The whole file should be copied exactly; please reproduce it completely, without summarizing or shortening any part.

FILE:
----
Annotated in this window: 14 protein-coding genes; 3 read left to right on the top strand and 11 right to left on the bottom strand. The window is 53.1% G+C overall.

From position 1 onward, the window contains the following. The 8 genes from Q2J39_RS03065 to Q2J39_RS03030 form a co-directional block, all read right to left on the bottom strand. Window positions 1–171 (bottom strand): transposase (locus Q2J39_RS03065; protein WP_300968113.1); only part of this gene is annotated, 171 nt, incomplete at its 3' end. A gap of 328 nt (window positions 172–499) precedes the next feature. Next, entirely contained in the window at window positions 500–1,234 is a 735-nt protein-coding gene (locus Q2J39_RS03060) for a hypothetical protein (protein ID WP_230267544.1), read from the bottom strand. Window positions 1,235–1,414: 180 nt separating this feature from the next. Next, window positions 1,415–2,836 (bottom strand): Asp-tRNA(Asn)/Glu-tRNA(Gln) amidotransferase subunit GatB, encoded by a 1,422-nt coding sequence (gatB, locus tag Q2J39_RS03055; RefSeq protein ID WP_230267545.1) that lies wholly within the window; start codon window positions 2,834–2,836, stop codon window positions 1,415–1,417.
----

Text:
Annotated in this window: 14 protein-coding genes; 3 read left to right on the top strand and 11 right to left on the bottom strand. The window is 53.1% G+C overall.

From position 1 onward, the window contains the following. The 8 genes from Q2J39_RS03065 to Q2J39_RS03030 form a co-directional block, all read right to left on the bottom strand. Window positions 1–171 (bottom strand): transposase (locus Q2J39_RS03065; protein WP_300968113.1); only part of this gene is annotated, 171 nt, incomplete at its 3' end. A gap of 328 nt (window positions 172–499) precedes the next feature. Next, entirely contained in the window at window positions 500–1,234 is a 735-nt protein-coding gene (locus Q2J39_RS03060) for a hypothetical protein (protein ID WP_230267544.1), read from the bottom strand. Window positions 1,235–1,414: 180 nt separating this feature from the next. Next, window positions 1,415–2,836 (bottom strand): Asp-tRNA(Asn)/Glu-tRNA(Gln) amidotransferase subunit GatB, encoded by a 1,422-nt coding sequence (gatB, locus tag Q2J39_RS03055; RefSeq protein ID WP_230267545.1) that lies wholly within the window; start codon window positions 2,834–2,836, stop codon window positions 1,415–1,417.